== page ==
Once Popular Patriot Leader John Trochmann Now Leads ‘Mail Order Militia’
With the planned execution of Timothy McVeigh, a movement that roiled the 1990s comes symbolically to a close
The first was the 1992 federal siege of white supremacist Randy Weaver, whose wife and son were killed at their Ruby Ridge, Idaho, home. It was in response to this that extremists convened at a key meeting — the "Rocky Mountain Rendezvous," held in Estes Park, Colo. —and laid out the contours of the militia movement.
But what really ignited the militia movement was the federal siege of the Branch Davidians in Waco, Texas, which ended in a conflagration that left some 80 Davidians dead.
Consider the Oklahoma bombers. McVeigh, as he told the authors of the just-released book American Terrorist, was animated by Waco, and in fact blew up the federal building on the second anniversary of the fiery end of that standoff.
McVeigh also had a foot in the neo-Nazi world, using the racist novel The Turner Diaries as the blueprint for his attack. Co-conspirator Terry Nichols, too, had deep roots in the radical right, renouncing his U.S. citizenship in 1992 and endorsing an array of Patriot theories first popularized by the racist Posse Comitatus in the 1980s.
Today, the state of the Patriot movement can be discerned in many ways. Patriot periodicals have almost all lost circulation. Former colleagues are finding themselves on opposite sides as some militias adopt Identity theology and others try to maintain a "moderate" image.
Virtually every week, more people involved in the movement are sent to prison for crimes ranging from illegal gun possession to such common-law tactics as filing false property liens and passing fake checks. Official crackdowns have militiamen and other Patriots in constant fear of informers.
The Movement 'Abandoned'
For years, Patriot heavyweights gathered twice a year in Shepherdsville, Ky., for the nearby Knob Creek Machine Gun Shoot. Members of militia coalitions like the Third Continental Congress and the Southeastern States Alliance set up tents there and filled meeting halls. But divisions persisted and worsened.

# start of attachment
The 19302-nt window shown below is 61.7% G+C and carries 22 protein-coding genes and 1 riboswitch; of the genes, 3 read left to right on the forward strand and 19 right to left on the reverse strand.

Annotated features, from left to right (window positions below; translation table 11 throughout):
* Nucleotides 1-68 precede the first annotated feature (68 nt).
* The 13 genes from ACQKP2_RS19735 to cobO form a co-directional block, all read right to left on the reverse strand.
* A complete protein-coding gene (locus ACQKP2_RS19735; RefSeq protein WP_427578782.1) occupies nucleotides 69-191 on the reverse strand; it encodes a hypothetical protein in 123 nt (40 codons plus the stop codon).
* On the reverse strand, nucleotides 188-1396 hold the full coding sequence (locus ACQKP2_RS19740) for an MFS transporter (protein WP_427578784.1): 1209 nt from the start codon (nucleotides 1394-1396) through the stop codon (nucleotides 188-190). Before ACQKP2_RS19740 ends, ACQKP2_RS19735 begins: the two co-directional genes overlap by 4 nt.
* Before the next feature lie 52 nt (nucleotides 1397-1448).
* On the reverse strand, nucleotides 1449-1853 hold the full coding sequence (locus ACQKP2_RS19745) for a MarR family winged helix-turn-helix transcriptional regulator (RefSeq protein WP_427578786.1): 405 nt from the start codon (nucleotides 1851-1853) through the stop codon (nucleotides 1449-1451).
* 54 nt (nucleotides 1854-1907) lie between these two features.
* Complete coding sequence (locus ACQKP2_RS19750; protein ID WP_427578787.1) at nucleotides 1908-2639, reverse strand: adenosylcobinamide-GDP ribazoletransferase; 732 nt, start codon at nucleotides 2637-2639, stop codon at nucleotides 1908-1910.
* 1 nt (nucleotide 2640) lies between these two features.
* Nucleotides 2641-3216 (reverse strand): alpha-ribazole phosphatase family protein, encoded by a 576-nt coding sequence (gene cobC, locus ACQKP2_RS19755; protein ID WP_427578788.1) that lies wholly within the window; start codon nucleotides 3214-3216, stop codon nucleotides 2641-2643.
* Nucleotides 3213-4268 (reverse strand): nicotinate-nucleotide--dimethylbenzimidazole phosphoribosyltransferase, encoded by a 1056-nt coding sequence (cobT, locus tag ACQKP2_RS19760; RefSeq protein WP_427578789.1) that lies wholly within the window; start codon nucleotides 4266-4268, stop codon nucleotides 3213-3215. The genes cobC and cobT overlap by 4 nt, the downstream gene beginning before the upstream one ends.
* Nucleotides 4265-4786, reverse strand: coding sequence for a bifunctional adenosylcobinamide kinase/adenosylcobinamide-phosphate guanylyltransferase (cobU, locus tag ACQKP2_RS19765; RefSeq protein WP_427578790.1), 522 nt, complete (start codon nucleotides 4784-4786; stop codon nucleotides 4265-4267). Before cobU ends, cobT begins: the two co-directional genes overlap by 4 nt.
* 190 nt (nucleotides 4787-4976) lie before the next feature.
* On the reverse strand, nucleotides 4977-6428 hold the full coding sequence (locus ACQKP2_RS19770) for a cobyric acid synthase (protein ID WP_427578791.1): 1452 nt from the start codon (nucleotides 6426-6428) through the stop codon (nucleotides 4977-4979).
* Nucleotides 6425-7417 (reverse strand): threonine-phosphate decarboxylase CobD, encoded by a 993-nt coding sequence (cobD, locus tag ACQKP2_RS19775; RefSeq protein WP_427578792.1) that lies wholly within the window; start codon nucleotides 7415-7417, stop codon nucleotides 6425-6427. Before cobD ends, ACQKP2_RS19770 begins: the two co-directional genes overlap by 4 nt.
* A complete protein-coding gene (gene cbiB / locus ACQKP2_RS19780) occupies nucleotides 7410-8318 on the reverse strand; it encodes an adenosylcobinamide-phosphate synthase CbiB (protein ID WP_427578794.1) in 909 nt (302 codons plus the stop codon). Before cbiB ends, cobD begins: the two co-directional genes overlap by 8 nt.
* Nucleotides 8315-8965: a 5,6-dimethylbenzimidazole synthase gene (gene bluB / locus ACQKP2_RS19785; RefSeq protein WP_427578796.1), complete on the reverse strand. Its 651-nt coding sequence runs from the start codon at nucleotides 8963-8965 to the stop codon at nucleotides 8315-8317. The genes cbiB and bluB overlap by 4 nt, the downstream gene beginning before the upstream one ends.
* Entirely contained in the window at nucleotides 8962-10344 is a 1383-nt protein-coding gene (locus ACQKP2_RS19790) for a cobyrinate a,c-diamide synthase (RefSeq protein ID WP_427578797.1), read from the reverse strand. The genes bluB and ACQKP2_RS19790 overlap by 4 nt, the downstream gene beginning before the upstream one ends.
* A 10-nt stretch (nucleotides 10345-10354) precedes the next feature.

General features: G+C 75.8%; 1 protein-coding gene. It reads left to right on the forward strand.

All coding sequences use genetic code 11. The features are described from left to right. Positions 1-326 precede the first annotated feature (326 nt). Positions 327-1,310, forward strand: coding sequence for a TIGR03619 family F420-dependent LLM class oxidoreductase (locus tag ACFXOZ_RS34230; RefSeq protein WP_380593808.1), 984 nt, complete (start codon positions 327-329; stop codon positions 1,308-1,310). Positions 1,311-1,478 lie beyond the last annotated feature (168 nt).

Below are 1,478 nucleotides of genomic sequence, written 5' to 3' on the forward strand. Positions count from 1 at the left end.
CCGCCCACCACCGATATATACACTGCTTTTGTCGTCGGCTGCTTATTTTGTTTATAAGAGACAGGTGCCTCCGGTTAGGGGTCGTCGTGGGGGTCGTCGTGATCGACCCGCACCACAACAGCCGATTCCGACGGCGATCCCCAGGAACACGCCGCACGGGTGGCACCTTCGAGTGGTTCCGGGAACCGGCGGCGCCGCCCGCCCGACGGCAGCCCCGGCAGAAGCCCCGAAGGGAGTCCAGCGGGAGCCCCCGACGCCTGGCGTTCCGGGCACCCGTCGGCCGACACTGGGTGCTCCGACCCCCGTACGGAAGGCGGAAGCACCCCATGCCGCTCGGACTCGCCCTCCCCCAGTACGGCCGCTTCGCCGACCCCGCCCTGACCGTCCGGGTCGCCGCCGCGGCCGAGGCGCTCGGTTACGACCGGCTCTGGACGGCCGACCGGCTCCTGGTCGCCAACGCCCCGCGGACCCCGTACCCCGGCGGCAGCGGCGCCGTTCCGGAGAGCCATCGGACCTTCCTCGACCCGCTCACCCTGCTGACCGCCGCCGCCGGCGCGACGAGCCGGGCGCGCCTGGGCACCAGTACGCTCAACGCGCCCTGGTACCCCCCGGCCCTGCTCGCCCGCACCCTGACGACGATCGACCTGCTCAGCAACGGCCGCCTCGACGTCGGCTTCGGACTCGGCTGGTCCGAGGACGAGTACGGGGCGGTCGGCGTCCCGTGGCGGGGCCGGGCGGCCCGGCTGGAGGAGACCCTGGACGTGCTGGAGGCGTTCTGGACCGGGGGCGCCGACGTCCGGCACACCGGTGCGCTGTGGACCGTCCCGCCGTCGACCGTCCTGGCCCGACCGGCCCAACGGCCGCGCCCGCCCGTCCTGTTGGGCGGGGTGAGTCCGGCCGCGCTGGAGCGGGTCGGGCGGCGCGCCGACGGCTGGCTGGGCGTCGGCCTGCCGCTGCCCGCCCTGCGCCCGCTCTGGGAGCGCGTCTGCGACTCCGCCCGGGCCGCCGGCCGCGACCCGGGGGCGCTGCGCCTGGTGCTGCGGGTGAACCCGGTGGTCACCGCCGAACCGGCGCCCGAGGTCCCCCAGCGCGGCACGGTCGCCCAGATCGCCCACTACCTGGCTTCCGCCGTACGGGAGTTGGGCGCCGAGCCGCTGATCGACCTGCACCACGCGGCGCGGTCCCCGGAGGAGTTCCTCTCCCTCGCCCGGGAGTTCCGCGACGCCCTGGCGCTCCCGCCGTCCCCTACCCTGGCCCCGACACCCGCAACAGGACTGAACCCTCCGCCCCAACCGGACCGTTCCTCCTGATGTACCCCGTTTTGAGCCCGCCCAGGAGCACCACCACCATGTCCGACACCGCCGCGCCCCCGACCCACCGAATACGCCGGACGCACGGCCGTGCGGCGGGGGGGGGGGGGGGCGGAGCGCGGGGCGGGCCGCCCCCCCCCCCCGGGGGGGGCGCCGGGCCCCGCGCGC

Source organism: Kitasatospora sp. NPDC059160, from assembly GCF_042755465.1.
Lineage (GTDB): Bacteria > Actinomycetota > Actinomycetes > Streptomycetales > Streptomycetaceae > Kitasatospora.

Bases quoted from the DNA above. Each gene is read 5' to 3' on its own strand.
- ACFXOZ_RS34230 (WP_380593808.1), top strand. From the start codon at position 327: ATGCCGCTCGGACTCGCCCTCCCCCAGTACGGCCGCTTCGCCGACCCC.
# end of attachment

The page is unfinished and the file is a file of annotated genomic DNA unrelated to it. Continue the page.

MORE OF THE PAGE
In the end, even the best-laid plans for pulling together a national or even regional coalition of Patriot groups could not survive the pettiness and power plays of the would-be rebels.
Thousands still attend the Kentucky gun events. But at the most recent "shoot," there was virtually no antigovernment sentiment on display other than a sticker on a backpack that proclaimed its owner a "Militia Sniper" — a sticker that may well have been meant as a rhetorical jab rather than a boast.
In a similar way, what were once billed as Preparedness Expos — events where survivalist goods were sold to Patriots fearful of "Y2K" disasters — are seeing far fewer Patriots. Reflecting the change in audience, the fairs were recently renamed Lifeline Expos.
To some, it all amounts to a sad state of affairs.
Norm Olson, a Michigan gun shop owner who began one of the earliest and largest militias, was spurned recently when he offered to bring armed Patriots to help defend Indianapolis Baptist Temple (IBT), which was about to be seized by officials for refusing to pay withholding taxes (see Church vs. State).
"All day long I've heard reports that the IBT was seized," Olson wrote bitterly after federal agents finally moved in last February. "This is not true. The IBT was not seized or taken, it was given away... . [I]t was abandoned by people who once swore that they would stand."
Clearly, the Patriot movement is not what it once was; in fact, this particular expression of the American radical right is almost certainly fizzling. But that does not mean that radical antigovernment sentiment is going away. Antigovernment ideology has been with the United States since its founding, and it is certain to remain a permanent fixture in our culture.
The only question is precisely what form the antigovernment extremist right will take in the decades to come.